As of 2018, there are approximately 60 captive orcas and countless dolphins and other marine mammals being held and used for entertainment at theme parks primarily in China, France, Japan, Russia, Spain and the United States. And yet, captive orcas are certainly not the only killer whales in harm’s way. As evidenced in a number of recent studies, films and news stories – orca populations in the wild are dwindling at rapid rates as declining fish stocks, marine pollution and other factors like increased shipping traffic have caused them to be at extreme risk for extinction. The time to learn about orcas, marine mammals, the greater ecosystem of our world environment and how we can improve life for all creatures of the land, air and sea is now!
The processing of the Earth Island Institute records is part of a two-year NHPRC-funded project to process a range of archival collections relating to environmental movements in the West. A leading repository in documenting U.S. environmental movements, The Bancroft Library is home to the records of many significant environmental organizations and the papers of a range of environmental activists.
Just over 50 years ago the California State Legislature established the Bay Conservation and Development Commission (BCDC). This commission was charged with protecting the San Francisco Bay from unchecked development and with providing access to this great natural resource. In 1972, citizens throughout California voted to establish the Coastal Commission, which had a charge similar to the BCDC but its authority ran the entire coastline of California. Today we are pleased to release to new oral history interviews with two of the most important figures in both of those organizations: Joe Bodovitz and Will “Trav” Travis.
Joseph Bodovitz was born Oklahoma City, Oklahoma in 1930. He attended Northwestern University, where he studied English Literature, served in the US Navy during the Korean War, and then completed a graduate degree in journalism at Columbia University. In 1956 he accepted a job as a reporter with the San Francisco Examiner, reporting on crime, politics, and eventually urban redevelopment. He then took a position with SPUR (San Francisco Planning and Urban Research) where he launched their newsletter. In 1964 he was enlisted to lead the team drafting the Bay Plan, which resulted in the creation of the San Francisco Bay Conversation and Development Commission (BCDC) by the state legislature in 1969. Bodovitz was hired as the first executive director of BCDC. In 1972 he was hired by the newly-established California Coastal Commission to be its first executive director. He left the Coastal Commission in 1979 and shortly thereafter was named executive director of the California Public Utilities Commission, a position he held until 1986. He served as head of the California Environmental Trust and then as the project director for BayVision 2020, which created a plan for a regional Bay Area government. In this interview, Bodovitz details the creation of the BCDC and how it established itself into a respected state agency; he also discusses the first eight years of the Coastal Commission and how he helped craft a strategy for managing such a huge public resource ? the California coastline. He further discusses utilities deregulation in the 1980s and the changing context for environmental regulation through the 1990s.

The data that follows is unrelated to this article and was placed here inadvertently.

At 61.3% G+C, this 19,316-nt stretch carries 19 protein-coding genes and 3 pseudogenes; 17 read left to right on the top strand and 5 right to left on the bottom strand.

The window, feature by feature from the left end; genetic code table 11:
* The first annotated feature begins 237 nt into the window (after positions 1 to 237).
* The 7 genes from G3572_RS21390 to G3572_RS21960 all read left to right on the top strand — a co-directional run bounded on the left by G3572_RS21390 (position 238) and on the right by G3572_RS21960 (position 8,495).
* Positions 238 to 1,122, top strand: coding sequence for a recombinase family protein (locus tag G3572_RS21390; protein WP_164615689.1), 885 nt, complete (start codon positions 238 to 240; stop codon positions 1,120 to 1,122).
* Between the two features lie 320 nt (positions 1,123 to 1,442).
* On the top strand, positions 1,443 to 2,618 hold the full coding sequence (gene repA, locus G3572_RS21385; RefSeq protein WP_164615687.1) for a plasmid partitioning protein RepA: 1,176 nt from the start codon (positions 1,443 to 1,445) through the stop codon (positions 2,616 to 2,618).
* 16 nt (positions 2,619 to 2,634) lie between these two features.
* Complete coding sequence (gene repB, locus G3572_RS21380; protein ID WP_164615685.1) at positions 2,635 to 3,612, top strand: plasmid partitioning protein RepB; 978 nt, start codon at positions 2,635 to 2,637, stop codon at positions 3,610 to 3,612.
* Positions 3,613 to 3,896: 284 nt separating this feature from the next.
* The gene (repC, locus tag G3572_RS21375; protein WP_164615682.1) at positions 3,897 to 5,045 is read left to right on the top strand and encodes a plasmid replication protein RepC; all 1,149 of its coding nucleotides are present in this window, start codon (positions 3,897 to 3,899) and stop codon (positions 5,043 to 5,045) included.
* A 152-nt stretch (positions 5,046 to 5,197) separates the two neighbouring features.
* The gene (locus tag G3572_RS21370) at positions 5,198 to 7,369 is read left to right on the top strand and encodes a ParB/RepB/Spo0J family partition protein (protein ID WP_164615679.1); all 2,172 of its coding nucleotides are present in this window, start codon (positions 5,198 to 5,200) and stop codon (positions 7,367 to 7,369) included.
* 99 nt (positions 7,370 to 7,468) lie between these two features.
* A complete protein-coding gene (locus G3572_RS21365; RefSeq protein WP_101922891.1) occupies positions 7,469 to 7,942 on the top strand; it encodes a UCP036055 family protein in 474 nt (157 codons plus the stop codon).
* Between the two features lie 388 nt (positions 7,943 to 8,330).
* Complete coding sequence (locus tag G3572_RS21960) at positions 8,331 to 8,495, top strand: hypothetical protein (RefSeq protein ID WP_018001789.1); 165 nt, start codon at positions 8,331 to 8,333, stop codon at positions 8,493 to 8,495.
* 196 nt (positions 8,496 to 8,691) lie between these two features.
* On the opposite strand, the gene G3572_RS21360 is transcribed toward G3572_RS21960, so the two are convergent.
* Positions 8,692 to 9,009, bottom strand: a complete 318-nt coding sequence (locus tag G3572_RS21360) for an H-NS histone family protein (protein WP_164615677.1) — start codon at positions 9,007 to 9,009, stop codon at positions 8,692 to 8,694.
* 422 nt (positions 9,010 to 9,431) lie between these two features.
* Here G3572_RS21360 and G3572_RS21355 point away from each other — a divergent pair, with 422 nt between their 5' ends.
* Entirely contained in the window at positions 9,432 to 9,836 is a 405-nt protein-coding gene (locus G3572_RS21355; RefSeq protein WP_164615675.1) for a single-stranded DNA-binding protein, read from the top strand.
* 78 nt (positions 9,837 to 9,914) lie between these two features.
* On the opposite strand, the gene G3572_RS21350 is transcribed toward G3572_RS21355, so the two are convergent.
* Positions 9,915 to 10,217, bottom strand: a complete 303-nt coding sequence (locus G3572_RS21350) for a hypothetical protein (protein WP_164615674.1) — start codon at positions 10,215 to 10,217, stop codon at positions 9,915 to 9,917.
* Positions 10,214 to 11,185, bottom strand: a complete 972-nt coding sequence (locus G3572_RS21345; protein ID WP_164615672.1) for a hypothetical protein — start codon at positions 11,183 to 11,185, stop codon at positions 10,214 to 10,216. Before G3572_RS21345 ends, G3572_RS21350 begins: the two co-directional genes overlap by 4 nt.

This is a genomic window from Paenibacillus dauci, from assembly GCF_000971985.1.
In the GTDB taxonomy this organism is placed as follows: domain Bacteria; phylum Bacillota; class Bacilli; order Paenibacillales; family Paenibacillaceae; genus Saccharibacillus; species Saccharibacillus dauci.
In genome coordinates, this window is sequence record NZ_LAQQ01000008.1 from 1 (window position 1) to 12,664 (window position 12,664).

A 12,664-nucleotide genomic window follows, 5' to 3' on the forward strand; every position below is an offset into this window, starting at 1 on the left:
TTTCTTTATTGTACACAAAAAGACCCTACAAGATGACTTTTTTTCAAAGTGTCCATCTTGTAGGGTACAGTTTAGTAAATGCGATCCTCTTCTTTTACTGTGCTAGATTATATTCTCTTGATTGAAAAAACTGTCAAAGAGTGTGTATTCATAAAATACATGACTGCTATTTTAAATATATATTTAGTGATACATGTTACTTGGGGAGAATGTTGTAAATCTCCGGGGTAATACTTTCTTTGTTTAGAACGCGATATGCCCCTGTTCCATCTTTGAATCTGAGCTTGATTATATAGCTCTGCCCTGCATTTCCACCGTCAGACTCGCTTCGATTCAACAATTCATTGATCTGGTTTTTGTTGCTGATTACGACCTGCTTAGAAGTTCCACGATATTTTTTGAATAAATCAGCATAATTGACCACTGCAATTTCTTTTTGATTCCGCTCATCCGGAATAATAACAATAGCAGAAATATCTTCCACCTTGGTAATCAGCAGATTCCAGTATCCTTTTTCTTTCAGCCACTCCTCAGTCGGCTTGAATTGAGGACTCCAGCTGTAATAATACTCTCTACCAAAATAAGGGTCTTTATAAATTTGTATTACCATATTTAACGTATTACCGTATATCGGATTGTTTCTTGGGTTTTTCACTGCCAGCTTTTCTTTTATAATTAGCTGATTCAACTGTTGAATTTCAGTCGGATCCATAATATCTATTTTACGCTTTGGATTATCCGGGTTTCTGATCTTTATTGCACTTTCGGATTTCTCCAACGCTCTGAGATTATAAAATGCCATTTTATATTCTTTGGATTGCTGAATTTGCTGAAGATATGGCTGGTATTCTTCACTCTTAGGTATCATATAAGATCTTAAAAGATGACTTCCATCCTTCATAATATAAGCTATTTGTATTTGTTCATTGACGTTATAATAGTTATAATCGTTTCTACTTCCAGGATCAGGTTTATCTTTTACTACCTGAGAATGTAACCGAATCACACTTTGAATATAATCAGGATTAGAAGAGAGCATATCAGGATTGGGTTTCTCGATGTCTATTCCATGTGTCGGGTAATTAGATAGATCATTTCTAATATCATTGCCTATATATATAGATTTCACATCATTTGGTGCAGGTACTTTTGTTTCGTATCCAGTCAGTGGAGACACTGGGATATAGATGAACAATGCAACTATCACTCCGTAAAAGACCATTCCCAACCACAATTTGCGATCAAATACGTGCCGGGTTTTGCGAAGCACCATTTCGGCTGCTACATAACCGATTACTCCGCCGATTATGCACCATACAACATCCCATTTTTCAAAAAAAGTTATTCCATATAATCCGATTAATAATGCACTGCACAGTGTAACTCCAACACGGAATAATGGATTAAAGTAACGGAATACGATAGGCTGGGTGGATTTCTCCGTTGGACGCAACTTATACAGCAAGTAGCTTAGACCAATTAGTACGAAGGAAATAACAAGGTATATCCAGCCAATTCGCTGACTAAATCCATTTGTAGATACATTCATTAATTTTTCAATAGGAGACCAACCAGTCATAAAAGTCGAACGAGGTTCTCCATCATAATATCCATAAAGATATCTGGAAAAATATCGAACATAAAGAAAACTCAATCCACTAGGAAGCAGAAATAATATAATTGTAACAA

Will Travis was born in Allentown, Pennsylvania in 1943. He attended Penn State University as both as an undergraduate and graduate student, studying architecture and regional planning. From 1970 to 1972 he worked as a planner for the then nascent San Francisco Bay Conversation and Development Commission (BCDC). In 1972 moved to the newly established California Coastal Commission, where worked in various capacities until 1985. In 1985 Travis returned to BCDC first as deputy director then as the agency?s director beginning in 1995. He retired from BCDC in 2011 and continues to work as a consultant. In this life history interview, Travis discusses his work both the BCDC and the Coastal Commission, focusing on accounts of particular preservation and development projects including the restoration of marshland areas around the San Francisco Bay. The interview also covers in detail Travis?s work documenting the threat of sea level rise as a result of climate change and how the Bay Area might plan for such a transformation.